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Page 5

Newsletter 121, Summer 2018   © Hampshire Mills Group

 

 

Overton Silk Mill Site

 

Ruth Andrews

Photos by Richard Waldram and Ruth Andrews

 

During October 2017 the Environment Agency/Natural England did some work landscaping and restoring the river bed at the Overton silk mill site.  This involved damming the channel, and removing a small waterwheel, Armfield turbine, and associated brickwork.

 

 

In 1994 I had taken a photo (left) of the site which shows the installation at an earlier stage of its decay.  The metalwork has now been hauled out of the river (photos below) and the associated brickwork removed.  It powered a generator and pump, probably installed in about 1910 to supply water and electricity to Southington House.

We now know that it was situated in the wheelpit of the 1769 Overton Silk Mill, or a reused wheelpit on the same site.  In the 16th and 17th centuries there were several mills in Overton, including a corn mill and a fulling mill.  Richard Waldram contacted HMG because a Community Volunteer Project managed by Overton Parish Council had been set up to examine the river bed while it was dry.  Amongst the early finds were two pieces of millstone which he needed help  to identify.  The photo below is of the newly excavated stones.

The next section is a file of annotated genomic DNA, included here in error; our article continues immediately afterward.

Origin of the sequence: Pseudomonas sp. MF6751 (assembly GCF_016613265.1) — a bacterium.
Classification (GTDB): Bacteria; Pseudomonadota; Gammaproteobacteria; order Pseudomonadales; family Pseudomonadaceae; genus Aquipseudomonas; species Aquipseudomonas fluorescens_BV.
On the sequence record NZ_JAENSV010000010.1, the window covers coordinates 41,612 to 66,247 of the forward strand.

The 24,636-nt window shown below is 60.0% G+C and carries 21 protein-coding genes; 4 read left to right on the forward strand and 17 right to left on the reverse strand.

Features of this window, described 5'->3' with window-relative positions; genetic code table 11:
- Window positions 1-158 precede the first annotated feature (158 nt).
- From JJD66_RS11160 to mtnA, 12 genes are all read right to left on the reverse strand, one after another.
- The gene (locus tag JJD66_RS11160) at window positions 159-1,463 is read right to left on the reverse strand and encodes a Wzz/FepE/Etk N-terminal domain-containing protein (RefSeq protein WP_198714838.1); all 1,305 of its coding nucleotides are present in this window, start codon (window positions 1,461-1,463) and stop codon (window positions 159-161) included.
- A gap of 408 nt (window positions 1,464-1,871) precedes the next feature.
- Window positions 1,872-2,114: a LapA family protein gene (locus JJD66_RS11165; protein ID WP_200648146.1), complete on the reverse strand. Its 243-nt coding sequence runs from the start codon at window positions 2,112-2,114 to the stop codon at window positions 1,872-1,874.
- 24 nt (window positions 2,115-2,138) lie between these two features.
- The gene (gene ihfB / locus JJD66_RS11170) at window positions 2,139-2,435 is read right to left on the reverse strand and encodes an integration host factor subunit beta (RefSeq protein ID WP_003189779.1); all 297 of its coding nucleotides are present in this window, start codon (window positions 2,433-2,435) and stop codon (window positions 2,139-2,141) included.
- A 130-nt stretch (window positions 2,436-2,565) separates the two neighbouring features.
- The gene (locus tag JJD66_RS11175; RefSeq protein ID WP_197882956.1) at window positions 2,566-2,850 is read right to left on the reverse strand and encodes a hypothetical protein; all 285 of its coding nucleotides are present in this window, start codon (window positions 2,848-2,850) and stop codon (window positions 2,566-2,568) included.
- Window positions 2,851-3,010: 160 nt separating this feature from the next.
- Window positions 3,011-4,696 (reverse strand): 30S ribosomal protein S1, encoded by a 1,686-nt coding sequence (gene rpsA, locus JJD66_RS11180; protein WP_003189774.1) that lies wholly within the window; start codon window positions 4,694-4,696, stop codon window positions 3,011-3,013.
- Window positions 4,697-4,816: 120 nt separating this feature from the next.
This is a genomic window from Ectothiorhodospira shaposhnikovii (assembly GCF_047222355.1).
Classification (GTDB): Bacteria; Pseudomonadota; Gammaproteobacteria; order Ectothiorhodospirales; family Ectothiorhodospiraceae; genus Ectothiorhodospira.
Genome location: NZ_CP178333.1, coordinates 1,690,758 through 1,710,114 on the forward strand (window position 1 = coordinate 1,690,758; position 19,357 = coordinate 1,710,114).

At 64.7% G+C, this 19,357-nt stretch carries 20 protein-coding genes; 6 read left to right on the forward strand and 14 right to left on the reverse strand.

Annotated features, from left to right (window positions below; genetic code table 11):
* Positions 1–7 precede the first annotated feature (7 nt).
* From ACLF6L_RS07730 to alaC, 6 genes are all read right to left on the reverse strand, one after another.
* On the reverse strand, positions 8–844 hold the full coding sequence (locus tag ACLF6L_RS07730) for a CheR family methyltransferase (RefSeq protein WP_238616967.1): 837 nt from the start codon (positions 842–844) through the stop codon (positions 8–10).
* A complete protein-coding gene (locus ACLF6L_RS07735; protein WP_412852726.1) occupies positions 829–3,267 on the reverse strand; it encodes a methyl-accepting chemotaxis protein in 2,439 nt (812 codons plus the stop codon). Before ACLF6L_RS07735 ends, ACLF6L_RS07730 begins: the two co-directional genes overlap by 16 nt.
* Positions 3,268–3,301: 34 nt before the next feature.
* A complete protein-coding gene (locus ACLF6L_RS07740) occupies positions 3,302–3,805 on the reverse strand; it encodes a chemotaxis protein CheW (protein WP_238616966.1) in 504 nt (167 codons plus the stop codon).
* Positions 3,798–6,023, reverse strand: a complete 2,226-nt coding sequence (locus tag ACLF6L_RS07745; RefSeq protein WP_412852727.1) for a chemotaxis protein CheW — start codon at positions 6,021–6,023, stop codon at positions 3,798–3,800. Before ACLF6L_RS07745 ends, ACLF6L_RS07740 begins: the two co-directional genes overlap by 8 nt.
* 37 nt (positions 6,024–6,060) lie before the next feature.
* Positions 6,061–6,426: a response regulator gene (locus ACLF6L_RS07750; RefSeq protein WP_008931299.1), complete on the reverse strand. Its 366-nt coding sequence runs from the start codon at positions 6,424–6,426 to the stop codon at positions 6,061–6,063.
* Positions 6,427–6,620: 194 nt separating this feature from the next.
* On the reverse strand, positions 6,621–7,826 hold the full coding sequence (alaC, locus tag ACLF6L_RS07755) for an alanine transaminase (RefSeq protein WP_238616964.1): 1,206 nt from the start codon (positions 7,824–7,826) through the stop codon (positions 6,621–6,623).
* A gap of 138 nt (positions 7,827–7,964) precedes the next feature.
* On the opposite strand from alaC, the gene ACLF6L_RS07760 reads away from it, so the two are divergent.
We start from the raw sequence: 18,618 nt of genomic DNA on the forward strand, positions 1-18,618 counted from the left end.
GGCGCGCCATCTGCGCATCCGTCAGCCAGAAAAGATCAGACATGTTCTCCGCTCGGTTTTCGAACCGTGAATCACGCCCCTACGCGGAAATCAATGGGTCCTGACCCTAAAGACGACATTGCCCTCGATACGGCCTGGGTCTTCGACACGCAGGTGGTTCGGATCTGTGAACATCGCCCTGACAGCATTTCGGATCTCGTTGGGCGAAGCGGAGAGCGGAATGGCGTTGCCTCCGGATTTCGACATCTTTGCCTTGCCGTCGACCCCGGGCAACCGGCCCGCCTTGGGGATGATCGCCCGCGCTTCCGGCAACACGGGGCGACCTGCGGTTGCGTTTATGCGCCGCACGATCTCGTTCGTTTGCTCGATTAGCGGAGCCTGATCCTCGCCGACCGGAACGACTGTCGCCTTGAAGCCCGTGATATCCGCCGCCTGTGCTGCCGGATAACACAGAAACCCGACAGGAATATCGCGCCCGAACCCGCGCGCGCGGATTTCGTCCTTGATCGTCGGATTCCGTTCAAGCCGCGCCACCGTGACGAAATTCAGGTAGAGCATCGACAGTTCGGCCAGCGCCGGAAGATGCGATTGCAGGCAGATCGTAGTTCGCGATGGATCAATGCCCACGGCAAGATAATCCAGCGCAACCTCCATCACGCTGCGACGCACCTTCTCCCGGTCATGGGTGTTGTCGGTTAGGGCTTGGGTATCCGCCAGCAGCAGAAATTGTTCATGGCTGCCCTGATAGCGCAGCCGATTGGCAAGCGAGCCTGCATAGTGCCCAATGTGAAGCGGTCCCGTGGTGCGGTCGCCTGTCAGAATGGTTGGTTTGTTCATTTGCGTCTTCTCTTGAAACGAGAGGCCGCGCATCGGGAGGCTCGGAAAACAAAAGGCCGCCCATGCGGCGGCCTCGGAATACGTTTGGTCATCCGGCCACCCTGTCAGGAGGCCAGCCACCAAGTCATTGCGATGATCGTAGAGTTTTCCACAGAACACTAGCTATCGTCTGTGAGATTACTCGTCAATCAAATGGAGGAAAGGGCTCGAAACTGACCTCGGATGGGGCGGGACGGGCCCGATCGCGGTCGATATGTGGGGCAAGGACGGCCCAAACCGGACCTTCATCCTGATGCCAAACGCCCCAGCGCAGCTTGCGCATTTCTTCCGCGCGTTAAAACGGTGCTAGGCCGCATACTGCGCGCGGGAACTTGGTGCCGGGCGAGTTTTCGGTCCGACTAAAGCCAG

Now they have been on dry land for a couple of months they are obviously French burr stones but they are quite weathered and pitted, and had picked up a lot of loose mud and gravel during their time in the river, making them look disconcertingly like gritstone.

 

As the workforce cleared the accumulation of silt from the site, they also found several stout timbers in the river bed.  Dendrochronology established that these were felled between 1760 and 1793, making it almost certain that they were associated with the silk mill, built in 1769. They are situated just upstream of the wheelpit, and so may be part of the sluices and a training wall.

 

 

In addition, the curved stones of the silk mill’s wheelpit were uncovered and removed. Richard had the presence of mind to use one of the stones to establish the waterwheel’s diameter, which was  217cm, about 7ft.

 

 

 

The river now flows in a unobstructed channel and all traces of the earlier works have gone, apart from a few patches of limescale on the brick edges.

A full report of the excavation and its findings is being prepared, and there has been a free public meeting to explain the project.  Several HMG committee members attended this meeting and later examined the site. 

 

Many thanks to the owners of Southington House for allowing us access and to Richard Waldram for arranging this visit.  

 

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